Parents, don’t do this to your older kids. Please, please, just don’t. It breaks my heart because now, years and years later, my younger siblings don’t have any pleasant memories of my time with them. They tell me I was a bully, that they resented me, that I “lorded it over them.” I may have been all that, and I definitely was far from perfect. Perhaps having this sort of power over them brought out the worst in me. But I was ten, twelve, or fourteen, and at the core I did what I did because my parents handed me the rod and told me to do so. Now I think of what is lost. When they remember my years at home with them, they remember the bad times before the good ones. I was a bully, they say. They resented me. Why did my parents put me in such a situation? I wish with all my heart that they had not.
As to why my parents did this, the answer is not that difficult. With a dozen or so kids, my parents could not watch and discipline each of us individually. So they did what all Quiverfull/Christian Patriarchy parents do: they outsourced. They outsourced their discipline method to me, and that method was the Pearls.
I was told that loving parents – or, er, siblings – discipline their children, and that the only way to make a child into a happy, healthy adult is to spank him. I was taught that children must have their wills broken and must be forced to submit. I did not spank my siblings out of malice. I spanked them because I loved them and because I had been told that it was loving to spank. I did not know any better. I did not realize that as I spanked I was building a wall of resentment between me and my younger siblings.
I wish for all the world that I had been allowed to be a normal sister to my younger siblings. Instead I was put up as a second mother, an authority figure, a clone of my parents and their methods. I spent an enormous amount of time watching my younger siblings, both when my mother was in the house but occupied elsewhere and when my parents were away. I was expected to act as parent, not as sister, to my siblings.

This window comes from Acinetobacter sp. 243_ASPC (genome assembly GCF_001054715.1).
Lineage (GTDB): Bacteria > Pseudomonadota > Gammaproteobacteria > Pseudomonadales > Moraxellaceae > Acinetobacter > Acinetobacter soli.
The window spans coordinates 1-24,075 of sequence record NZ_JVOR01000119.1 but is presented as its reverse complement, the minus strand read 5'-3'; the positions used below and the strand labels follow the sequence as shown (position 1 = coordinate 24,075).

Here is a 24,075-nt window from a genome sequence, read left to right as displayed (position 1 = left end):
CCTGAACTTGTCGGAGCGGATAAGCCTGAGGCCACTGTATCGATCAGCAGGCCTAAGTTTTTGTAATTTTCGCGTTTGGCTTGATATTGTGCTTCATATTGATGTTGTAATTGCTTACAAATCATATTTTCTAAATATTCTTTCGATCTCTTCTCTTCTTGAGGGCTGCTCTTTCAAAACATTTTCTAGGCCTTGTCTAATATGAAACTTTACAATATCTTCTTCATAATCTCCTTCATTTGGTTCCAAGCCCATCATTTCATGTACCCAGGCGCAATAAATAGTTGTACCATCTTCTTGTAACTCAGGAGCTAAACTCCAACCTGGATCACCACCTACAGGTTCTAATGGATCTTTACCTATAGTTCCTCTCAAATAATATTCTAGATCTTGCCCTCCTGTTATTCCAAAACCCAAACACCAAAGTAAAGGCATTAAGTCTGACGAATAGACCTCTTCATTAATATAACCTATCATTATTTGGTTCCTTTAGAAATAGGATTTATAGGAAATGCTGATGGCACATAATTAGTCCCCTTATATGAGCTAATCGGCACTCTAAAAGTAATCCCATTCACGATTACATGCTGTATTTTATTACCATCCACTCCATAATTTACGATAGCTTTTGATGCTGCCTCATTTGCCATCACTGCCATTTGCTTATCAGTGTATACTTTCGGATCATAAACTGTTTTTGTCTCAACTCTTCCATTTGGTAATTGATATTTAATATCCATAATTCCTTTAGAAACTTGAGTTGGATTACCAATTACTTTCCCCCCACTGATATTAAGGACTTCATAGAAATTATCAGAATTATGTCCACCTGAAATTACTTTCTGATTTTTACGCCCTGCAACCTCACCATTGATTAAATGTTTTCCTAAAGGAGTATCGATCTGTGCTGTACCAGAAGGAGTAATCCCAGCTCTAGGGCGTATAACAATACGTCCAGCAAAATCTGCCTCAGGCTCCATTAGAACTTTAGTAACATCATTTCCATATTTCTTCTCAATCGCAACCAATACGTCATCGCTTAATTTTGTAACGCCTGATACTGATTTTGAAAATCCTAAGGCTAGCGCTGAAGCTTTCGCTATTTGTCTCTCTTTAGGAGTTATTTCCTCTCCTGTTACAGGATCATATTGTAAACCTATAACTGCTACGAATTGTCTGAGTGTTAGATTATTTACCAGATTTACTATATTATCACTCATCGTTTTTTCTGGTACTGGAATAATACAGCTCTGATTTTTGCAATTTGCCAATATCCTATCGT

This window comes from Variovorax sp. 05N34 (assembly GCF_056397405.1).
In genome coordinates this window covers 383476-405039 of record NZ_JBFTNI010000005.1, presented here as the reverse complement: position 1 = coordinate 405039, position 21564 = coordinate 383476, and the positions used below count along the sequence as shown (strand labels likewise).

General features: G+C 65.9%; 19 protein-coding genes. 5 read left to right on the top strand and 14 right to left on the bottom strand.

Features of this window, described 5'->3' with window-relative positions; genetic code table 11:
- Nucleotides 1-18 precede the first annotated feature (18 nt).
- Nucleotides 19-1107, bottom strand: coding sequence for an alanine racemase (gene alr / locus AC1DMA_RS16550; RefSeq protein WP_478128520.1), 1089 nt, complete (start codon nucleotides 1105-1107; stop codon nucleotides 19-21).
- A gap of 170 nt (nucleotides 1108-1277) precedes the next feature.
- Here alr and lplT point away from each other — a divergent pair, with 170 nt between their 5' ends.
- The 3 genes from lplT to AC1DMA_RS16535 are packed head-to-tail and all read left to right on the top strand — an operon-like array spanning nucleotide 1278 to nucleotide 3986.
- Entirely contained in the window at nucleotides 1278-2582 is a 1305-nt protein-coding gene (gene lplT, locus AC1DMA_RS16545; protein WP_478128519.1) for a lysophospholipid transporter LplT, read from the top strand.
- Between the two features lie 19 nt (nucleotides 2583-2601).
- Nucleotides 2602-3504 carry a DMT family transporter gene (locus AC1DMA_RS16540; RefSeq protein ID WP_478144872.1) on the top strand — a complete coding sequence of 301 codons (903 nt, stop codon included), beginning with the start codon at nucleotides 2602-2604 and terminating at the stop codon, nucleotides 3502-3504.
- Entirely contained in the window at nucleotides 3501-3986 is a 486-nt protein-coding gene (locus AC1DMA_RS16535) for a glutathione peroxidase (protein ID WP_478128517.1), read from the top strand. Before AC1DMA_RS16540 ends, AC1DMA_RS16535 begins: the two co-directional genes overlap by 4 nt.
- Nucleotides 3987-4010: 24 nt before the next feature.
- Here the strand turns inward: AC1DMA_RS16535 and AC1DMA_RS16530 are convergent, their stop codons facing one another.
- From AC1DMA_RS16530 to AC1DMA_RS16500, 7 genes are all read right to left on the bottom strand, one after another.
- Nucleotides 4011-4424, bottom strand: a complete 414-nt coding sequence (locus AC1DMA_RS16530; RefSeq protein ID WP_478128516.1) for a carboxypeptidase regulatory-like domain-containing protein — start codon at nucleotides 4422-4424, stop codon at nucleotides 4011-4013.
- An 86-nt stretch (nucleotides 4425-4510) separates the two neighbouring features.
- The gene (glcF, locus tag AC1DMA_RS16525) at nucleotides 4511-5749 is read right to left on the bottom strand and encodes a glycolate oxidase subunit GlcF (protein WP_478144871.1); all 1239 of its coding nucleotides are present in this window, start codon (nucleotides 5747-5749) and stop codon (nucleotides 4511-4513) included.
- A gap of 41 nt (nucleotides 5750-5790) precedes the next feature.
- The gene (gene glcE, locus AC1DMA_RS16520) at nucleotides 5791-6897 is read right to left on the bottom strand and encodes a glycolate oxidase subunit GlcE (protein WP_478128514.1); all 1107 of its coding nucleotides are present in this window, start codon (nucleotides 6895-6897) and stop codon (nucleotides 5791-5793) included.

Sixteen-month-old Faith reaches for a glass bowl on the coffee table.
Faith, no, don’t touch that.
Faith touches the glass bowl. *pop* I slap her hand. She looks startled.
I said no.
Faith reaches for the glass bowl again. *pop*
Her little hand reaches out once again, her lower lip trembling. *pop*
Faith whimpers and looks like she’s going to cry, and I sigh. I gather her in my arms.
Faith, it’s okay, but I said no, and that means no.
She looks up at the glass bowl with pain and confusion in her face. I set her down by her toy box, pointing to her toys, and she soon forgets about the glass bowl and is busy with a doll.
This scene repeated over and over and over again. I learned to never give in to a child’s crying, and that even a baby could rebel. I learned to house proof the baby rather than baby proofing the house. As for slightly older kids, I frequently spanked four, five, or six-year-old siblings for “disobedience” or “insolence.” Obedience was expected to be immediate, completely, and without complaint. Even talking back was to be punished, often with spanking.
Judah, I told you to take this trash bag out.
I don’t want to!
I don’t care. You have to take it out or get a spank and take it out.
But I did it last time!
Alright, that’s it, you’re getting a spanking.
Why was I made to be an authority figure to my siblings instead of a sister? My heart breaks because I inflicted pain on them. It hurts worse that I never questioned these things, never asked why, never said no. But what did I, at ten, twelve, or fourteen, know? What did I understand? I had never seen anything different from what my parents taught and modeled at home. My parents handed me the rod and told me to spank. And I regret it with all my heart. And now, all I can say is I am so so sorry.
Reader, even if you have a large family, please, please, don’t outsource the discipline. You risk unintentionally turning your older children into bullies and pitting sibling against sibling. Even if you believe children must be spanked, why do you think a ten or twelve year old is mature enough to do so? Let your older children be siblings to your younger siblings, not authority figures, disciplinarians, or mini parents. If you have too many children to discipline and parent yourselves, you have too many children. I am today working on repairing my relationships with my siblings, relationships I unwittingly and unintentionally sabotaged all those years ago. As for the future, I will never, ever put my children in this kind of situation.